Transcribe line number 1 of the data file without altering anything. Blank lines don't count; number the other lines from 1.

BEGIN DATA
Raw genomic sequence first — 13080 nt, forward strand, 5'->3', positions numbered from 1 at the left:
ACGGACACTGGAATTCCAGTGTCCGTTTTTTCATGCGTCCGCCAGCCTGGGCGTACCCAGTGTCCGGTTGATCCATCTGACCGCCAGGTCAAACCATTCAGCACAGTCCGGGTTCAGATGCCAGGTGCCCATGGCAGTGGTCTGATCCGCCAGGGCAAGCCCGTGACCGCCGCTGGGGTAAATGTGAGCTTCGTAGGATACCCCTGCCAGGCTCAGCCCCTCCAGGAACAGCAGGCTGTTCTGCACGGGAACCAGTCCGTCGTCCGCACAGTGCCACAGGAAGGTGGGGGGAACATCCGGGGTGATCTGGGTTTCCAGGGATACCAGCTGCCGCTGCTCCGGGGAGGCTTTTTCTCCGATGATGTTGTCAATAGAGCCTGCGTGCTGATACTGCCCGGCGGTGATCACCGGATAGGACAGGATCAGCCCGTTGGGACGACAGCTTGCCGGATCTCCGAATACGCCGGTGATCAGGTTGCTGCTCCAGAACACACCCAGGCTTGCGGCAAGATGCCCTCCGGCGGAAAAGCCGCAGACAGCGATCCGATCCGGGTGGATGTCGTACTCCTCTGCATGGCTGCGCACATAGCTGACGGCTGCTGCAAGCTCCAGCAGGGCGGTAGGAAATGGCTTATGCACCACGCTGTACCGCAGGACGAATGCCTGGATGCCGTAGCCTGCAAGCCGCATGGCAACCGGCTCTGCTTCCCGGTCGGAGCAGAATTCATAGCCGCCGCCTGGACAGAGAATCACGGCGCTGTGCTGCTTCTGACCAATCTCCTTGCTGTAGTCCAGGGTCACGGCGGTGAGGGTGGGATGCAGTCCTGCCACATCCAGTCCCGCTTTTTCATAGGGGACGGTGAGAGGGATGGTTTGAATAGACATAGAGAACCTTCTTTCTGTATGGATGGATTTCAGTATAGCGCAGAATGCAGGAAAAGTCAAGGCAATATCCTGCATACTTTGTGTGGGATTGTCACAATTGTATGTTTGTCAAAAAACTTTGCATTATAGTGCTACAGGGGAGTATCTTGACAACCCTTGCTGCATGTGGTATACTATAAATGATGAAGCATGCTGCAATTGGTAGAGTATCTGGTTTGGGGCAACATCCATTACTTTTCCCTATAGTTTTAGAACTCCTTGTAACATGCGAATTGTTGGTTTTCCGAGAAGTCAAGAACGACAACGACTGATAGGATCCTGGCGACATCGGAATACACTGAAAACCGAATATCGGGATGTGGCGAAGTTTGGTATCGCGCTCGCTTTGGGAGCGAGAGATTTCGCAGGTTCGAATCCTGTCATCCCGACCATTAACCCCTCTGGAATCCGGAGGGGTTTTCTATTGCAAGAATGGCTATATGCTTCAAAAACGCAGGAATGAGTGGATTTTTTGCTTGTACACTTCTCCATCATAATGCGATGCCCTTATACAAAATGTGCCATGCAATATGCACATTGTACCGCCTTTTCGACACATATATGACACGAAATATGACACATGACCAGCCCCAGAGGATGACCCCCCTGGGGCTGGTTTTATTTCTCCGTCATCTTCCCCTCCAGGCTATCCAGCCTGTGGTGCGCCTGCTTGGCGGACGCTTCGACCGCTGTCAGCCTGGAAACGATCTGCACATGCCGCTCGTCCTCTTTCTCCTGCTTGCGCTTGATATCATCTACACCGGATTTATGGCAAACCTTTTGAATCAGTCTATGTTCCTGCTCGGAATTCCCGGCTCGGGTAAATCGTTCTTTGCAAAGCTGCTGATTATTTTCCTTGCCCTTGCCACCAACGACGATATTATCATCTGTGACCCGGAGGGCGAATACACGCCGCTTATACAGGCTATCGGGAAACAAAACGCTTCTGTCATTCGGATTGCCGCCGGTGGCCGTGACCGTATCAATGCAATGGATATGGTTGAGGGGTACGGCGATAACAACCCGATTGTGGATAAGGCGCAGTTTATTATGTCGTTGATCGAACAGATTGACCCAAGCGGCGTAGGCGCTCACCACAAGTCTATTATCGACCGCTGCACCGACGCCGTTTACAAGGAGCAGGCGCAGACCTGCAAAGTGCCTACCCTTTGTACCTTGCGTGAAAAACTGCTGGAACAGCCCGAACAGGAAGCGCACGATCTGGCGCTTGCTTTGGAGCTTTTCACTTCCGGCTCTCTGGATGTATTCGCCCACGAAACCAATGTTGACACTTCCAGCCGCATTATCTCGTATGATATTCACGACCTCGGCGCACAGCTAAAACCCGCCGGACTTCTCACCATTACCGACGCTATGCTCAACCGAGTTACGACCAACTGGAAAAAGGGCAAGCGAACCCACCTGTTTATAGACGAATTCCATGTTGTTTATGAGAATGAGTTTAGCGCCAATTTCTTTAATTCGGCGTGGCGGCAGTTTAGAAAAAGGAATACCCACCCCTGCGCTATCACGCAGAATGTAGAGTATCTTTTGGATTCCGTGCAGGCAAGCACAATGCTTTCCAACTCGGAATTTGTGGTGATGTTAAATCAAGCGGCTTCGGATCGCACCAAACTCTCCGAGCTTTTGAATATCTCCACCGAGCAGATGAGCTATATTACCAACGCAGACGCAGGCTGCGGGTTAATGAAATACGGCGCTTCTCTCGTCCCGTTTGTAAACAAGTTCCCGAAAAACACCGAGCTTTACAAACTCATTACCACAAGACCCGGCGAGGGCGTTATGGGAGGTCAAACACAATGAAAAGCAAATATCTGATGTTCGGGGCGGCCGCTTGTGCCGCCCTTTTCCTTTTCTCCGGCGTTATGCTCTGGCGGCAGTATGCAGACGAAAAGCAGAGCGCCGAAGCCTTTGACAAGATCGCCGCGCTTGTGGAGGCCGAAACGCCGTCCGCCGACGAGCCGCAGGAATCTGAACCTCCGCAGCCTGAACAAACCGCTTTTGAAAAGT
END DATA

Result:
Raw genomic sequence first — 13080 nt, forward strand, 5'->3', positions numbered from 1 at the left: